On Google, users found what they were looking for in literally half the time (30 seconds vs 55) and with half the real estate ... The Baidu results page is a pretty murky prospect. There’s virtually no transparency on what’s sponsored and what’s not. There are “preferred listings” that are paid listings, pushing true organic listings down the page. And the preferred listings are cluttered with affiliates and spam. By North American standards, Baidu would be a horrible search experience. But the fact remains, they’re still the preferred choice for the vast majority of Chinese users.
Because Chinese is presented as symbols, where concepts take their final meaning from a group of combined symbols, it’s much more difficult to scan this information quickly. To try to put in a Western conceptual framework, imagine how difficult it would be to scan meaning from this paragraph if our alphabet was extended to 2000 characters, presented in block letters and all the spaces between words were removed. I can’t do anything about extending the alphabet, but I can change it to block letters and remove the spaces:
TOTRYTOPUTINAWESTERNCONCEPTUALFRAMEWORK,IMAGINEHOW DIFFICULTITWOULDBETOSCANMEANINGFROMTHISPARAGRAPHIF OURALPHABETWASEXTENDEDTO2000CHARACTERS,PRESENTEDIN BLOCKLETTERSANDALLTHESPACESBETWEENWORDSWEREREMOVED
So why use Baidu, apart from the obvious?
- Baidu is the primary vehicle to locate and download free MP3 files. This generates a huge amount of traffic, as this is one of China’s most popular online activities.
- Slower connections make Chinese users more patient
Rebecca Lieb blogs about the Search Engine Strategies (SES) Toronto conference on ClickZ. Message? Times are tough because of Google's new search incorporating news/video etc.
According to Seth Godin, echoing Mike Grehan - "It means we've finally reached the point where better marketing counts -- and not H1 tags":
We've now entered into an era he calls the end of SEO. "For the first time in the last six months, the search engines are really winning. They find what they're supposed to find more and more, getting tricked less and less. There might be a different way to go about solving the problem than getting on the front page of Google.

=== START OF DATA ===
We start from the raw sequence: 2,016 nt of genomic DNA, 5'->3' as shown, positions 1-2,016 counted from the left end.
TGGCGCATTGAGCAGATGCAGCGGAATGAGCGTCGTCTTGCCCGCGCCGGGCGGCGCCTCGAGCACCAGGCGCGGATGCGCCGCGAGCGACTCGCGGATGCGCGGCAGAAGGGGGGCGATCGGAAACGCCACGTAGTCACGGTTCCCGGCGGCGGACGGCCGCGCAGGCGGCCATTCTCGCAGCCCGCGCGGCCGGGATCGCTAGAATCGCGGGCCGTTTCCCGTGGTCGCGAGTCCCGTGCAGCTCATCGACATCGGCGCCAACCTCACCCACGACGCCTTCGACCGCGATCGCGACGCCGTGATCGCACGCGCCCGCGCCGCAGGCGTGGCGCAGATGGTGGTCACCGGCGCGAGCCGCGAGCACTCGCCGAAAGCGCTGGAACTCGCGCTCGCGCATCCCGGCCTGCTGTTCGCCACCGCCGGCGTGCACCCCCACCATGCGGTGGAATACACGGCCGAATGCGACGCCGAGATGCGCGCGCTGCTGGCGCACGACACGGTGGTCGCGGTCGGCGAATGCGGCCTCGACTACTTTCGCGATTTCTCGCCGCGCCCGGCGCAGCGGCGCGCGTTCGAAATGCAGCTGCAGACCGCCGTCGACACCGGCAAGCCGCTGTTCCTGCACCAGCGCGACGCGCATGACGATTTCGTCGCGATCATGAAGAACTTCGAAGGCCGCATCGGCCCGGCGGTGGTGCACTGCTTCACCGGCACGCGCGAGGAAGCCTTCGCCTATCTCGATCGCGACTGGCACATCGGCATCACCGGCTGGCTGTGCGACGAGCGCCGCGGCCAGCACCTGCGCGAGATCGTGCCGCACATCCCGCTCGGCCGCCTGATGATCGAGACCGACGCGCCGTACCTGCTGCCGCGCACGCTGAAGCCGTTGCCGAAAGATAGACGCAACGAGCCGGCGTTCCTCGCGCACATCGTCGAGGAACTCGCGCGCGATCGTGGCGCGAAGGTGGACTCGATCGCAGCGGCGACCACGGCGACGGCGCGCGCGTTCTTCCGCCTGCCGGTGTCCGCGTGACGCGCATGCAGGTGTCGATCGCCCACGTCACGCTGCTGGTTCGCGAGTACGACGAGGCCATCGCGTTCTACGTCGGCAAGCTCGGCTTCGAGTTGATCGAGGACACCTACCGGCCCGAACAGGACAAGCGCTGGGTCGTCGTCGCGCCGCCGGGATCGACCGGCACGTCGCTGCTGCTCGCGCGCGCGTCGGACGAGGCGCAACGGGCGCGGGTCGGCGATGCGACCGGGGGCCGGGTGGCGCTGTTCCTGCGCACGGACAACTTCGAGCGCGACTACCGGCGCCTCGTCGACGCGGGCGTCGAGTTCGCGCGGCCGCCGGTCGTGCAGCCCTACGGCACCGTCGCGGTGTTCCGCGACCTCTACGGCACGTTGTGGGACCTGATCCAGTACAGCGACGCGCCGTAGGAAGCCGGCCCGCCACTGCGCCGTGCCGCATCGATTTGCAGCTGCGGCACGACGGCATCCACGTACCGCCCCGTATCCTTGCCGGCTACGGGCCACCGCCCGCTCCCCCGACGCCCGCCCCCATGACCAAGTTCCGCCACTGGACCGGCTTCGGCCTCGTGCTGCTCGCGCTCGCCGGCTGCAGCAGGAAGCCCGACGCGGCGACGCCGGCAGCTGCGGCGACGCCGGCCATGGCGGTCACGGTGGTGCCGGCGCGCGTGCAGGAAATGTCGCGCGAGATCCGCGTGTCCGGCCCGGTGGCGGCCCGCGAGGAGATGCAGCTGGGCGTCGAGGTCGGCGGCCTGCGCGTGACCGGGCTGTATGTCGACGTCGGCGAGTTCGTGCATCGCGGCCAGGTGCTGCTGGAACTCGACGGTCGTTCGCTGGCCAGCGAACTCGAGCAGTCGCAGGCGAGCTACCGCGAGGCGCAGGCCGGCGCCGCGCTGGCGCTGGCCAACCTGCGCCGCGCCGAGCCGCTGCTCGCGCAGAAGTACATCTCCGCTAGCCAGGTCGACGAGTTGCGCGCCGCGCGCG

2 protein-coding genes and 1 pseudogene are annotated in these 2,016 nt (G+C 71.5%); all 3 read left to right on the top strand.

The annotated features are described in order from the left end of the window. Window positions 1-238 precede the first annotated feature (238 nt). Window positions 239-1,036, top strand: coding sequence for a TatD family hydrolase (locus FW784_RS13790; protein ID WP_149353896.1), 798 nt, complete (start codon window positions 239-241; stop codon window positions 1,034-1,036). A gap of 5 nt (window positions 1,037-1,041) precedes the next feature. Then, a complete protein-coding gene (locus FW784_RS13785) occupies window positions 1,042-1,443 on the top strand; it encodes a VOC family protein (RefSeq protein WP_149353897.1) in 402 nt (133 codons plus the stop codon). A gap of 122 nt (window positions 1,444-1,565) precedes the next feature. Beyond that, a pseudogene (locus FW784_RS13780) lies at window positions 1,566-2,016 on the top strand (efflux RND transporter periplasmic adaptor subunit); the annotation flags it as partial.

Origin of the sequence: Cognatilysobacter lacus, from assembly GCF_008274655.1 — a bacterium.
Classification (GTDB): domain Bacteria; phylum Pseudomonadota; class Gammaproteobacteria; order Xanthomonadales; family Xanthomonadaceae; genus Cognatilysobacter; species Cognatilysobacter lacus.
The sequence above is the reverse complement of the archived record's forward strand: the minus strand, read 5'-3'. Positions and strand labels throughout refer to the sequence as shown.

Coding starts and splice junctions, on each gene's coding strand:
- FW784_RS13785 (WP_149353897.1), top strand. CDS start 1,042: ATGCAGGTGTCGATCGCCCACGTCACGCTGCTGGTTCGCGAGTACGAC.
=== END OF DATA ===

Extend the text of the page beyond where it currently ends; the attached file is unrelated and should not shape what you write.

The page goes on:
- Eric Meyer has all about very 'hairy' form styling issues with CSS
- Naomi Klein: Laboratory for a Fortressed World
- Gee, automatic speech recognition has come a long way.
In 'Speak on the Dotted Line' — which is a line you hear in some systems — Rory Bremner for Radio 4 examined two types of speech technology [MPEG]: speaker recognition and voice verification.
'Can his skill as an impressionist fool the computer systems?' Er, look away now [no]. Very good.
- Times: Michaek Parsons Facebook, Parsons' Law, and teleportation:
Highly technical people: engineers, scientists, programmers, got bored of something like Facebook many years ago, and now we're all just catching up.
- New York Times: Online Sales Lose Steam as Buyers Grow Web-Weary
· Analysts say it is a turning point and growth will continue to slow through the decade.
· Retailers have livened up their stores to be more alluring
· “It’s not like you go onto Amazon and think: ‘I’m a little depressed. I’ll go onto this site and get transported,’ ”
· A so-called clicks-and-bricks hybrid model is emerging
- Reuters: Blocked China Web users rage against Great Firewall
Millions of young urban-dwelling professionals are increasingly aware of and fed up with state intrusions into their private life. Privacy, once regarded with suspicion in pre-reform China, has become a sought-after commodity ... "The thirst for information in China is so strong, it is very difficult for the (Communist) Party to stay ahead of the curve."
Funny anecdote from Matt Groening promoing the Simpsons Movie to Radio 4.
Asked about DRM 'as a former alternative cartoonist', he said:
'I've been bootlegged, ripped off, whatever you want to call it. Even my handwriting was converted into a font and downloaded a million times. I went into an shop to buy alcohol and the notice about kids buying booze was in my own handwriting! Oh, man. Now I am 'the man'...'